Leading Orthopaedist Offers Tips for Avoiding Swimming Injury This Summer - Dr. Stuart Elkowitz Promotes Safety in the Water

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Swimming is a low-impact exercise and is less likely to cause injury than many other activities, making it ideal for seniors, pregnant women and those recovering from injury. With overuse comes fatigue and failure to adhere to proper stroke techniques, which in turn can lead to injuries. Most swimming injuries are to the shoulder, followed by the knee and neck. By following straightforward tips, most of these injuries can be avoided.

More than a million competitive and recreational swimmers have made swimming one of the most popular fitness activities in the United States. It is a low-impact exercise and is less likely to cause injury than many other activities, making it ideal for seniors, pregnant women and those recovering from injury. More than one-third of swimmers practice and compete year-round and elite swimmers may train more than five miles a day, putting joints through extreme repetitive motion. According to Dr. Stuart Elkowitz of Somers Orthopaedic Surgery & Sports Medicine Group, that kind of regimen increases the risk of injury: “With overuse comes fatigue and failure to adhere to proper stroke techniques, which in turn can lead to injuries,” he says. “Most swimming injuries are to the shoulder, followed by the knee and neck. By following straightforward tips, most of these injuries can be avoided.”

Swimmer's shoulder is the most common injury among swimmers. It is an injury of the shoulder's muscles and tendons due to overuse or poor swimming technique. It manifests itself as pain and inflammation. “Swimmers, like athletes who throw a lot, put a great deal of stress on their shoulders,” says Dr. Elkowitz, “sometimes logging thousands of yards in the pool each day and using the shoulder as many as 2,000 times in a single 5-8 mile workout.” In fact, more shoulder injuries are reported among swimmers than pitchers in baseball.

Swimmer's shoulder is most often associated with the freestyle stroke and also with the butterfly and backstroke. Specific injuries may include rotator cuff impingement -- pressure on the rotator cuff from part of the shoulder blade or scapula as the arm is lifted; biceps tendinitis – painful inflammation of the bicep tendon; and shoulder instability, in which structures that surround the shoulder joint do not work to maintain the ball within its socket.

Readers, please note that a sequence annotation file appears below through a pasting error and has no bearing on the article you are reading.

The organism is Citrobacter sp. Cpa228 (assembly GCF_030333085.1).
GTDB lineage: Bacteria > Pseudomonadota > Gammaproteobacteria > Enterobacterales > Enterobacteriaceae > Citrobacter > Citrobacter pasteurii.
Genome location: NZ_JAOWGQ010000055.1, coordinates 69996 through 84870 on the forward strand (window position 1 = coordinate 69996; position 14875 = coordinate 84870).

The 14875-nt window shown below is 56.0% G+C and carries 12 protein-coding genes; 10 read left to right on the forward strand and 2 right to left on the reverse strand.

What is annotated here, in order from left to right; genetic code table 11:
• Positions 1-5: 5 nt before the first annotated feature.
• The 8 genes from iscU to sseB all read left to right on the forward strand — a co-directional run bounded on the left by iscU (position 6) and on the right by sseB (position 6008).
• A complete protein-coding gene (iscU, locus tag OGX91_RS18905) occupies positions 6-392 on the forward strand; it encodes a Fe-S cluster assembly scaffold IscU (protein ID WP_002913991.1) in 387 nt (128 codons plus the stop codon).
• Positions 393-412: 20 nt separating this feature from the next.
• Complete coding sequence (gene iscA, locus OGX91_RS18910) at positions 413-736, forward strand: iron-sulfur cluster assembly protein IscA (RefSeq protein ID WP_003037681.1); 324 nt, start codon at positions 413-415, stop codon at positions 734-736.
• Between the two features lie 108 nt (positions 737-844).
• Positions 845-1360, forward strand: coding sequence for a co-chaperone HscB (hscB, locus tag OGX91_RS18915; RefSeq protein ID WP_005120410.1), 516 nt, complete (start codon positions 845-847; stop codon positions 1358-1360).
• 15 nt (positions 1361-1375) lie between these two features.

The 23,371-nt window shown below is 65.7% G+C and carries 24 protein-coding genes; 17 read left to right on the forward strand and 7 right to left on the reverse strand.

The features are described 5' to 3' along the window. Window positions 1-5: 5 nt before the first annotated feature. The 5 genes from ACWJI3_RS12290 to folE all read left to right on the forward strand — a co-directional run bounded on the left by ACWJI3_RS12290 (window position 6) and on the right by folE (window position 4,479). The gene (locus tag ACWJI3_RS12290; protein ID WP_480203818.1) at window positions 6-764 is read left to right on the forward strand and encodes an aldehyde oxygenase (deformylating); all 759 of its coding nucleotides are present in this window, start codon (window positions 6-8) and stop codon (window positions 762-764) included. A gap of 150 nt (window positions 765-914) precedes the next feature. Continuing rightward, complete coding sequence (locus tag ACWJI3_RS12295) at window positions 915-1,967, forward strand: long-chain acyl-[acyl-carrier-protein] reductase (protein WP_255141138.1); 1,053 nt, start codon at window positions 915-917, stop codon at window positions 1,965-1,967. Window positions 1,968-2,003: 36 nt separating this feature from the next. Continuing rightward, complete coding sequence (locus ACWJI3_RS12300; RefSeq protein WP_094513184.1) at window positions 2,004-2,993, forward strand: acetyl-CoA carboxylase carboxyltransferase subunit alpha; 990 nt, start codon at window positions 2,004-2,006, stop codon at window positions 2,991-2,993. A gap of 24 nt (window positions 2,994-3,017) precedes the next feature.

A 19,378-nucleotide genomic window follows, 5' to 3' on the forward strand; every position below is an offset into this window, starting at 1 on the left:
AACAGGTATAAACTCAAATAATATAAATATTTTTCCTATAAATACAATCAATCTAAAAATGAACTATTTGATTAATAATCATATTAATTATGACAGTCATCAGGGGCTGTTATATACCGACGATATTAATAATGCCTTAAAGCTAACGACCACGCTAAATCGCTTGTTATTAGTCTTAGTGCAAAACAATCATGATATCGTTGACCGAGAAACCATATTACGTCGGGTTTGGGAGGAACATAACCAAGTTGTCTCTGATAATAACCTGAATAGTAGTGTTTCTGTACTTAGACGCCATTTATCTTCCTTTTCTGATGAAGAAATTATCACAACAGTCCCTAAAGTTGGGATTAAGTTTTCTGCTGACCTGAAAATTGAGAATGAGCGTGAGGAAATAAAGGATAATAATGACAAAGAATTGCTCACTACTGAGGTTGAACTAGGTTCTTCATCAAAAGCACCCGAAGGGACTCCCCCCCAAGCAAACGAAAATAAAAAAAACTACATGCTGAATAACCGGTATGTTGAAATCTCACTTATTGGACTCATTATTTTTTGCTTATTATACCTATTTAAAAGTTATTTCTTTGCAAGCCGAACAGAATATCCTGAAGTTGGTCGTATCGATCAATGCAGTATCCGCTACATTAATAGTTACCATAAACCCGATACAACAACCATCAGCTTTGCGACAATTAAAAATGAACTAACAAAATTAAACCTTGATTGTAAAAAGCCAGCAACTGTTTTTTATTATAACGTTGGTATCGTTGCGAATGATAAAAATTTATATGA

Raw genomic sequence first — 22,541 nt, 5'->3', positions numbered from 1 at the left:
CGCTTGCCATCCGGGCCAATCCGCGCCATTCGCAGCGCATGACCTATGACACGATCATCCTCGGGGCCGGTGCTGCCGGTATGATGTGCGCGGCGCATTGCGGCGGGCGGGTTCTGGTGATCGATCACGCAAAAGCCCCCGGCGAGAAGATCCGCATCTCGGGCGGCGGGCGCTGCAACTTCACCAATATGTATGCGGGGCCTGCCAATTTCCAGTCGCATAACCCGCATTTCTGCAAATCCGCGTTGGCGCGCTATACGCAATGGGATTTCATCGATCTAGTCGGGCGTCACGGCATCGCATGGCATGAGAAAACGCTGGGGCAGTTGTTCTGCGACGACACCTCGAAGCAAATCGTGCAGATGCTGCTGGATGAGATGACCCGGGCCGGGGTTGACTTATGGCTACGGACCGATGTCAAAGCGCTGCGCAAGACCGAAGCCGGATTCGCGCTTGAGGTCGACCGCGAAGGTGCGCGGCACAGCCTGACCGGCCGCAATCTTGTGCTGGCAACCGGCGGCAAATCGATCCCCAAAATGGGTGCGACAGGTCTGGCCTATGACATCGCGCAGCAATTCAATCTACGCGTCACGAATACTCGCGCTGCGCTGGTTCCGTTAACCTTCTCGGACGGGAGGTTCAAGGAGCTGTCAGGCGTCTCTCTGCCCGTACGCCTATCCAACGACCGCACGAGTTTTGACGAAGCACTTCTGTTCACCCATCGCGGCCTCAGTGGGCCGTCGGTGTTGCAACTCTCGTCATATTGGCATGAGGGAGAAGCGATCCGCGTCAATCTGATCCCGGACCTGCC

“The most important factor in avoiding shoulder injury is to swim with correct technique,” says Dr. Elkowitz. “A qualified swimming professional or experienced swimmer can assess your stroke and highlight mistakes. And you should never over-train or train with tired muscles, as this means that the stabilizing muscles of the shoulder won't work correctly and the shoulder is more likely to be injured. Also, avoid sudden increases in the number or intensity of workouts.” Additional precautions include avoiding overuse of swim paddles, which put additional strain on the shoulders, and not over-using a kick-board with outstretched arms, as it puts the shoulders in a weak position.

Swimmer's knee is an injury generated by the stroke mechanics of the breaststroke kick. When the legs extend, then are brought back together during the propulsive phase of the kick, the knee is subject to abnormal external rotation, which puts stress on the inner ligament of the knee, called the medial collateral ligament, and the hip. “To avoid 'breaststroke knee,' alternate swimming strokes and have rest periods during the year when you don't swim the breaststroke,” says Dr. Elkowitz. “Warming up and stretching before a swim session is important and exercises for the hamstrings and quadriceps will strengthen the legs.”

Swimming-related neck injuries are usually caused by incorrect technique. The neck is very mobile and precautions must be taken to avoid muscle strain from overuse. “When swimming the freestyle stroke, avoid over-rotation when lifting the head to inhale,” says Dr. Elkowitz. “Rotate the body more so the head remains aligned with the body when clearing the water. When swimming the breast or butterfly stroke, keep the head aligned with the spine at all times. In the backstroke, increase swim times gradually so the anterior muscles have time to adapt. ”

Dr. Elkowitz provides these additional common-sense tips to ensure safety in the water:

  • Do not swim alone.
  • Do not swim when tired.
  • Perform core strengthening and cross-training exercises before the season.
  • Warm up and stretch before a swim session; cool down and stretch after a session.
  • When swimming in open water, make sure the water is free of undercurrents and other hazards.
  • Do not run in the pool area.
  • Do not dive in shallow water.

“Swimming is a healthful activity that works most of the muscles in the body, especially if you do a variety of strokes,” Dr. Elkowitz concludes. “It can develop general strength, cardiovascular fitness and endurance. If you avoid over-training and use proper technique in the water, you can enjoy swimming for a lifetime.”

Stuart J. Elkowitz, M.D., F.A.A.O.S., C.A.Q.H.S. is in practice with Somers Orthopaedic Surgery & Sports Medicine Group. He is board certified in orthopaedic surgery and received a Certificate of Added Qualification in Hand Surgery (C.A.Q.H.S.). He is a member of the American Society for Surgery of the Hand and the American Academy of Orthopaedic Surgeons.. http://www.somersortho.com

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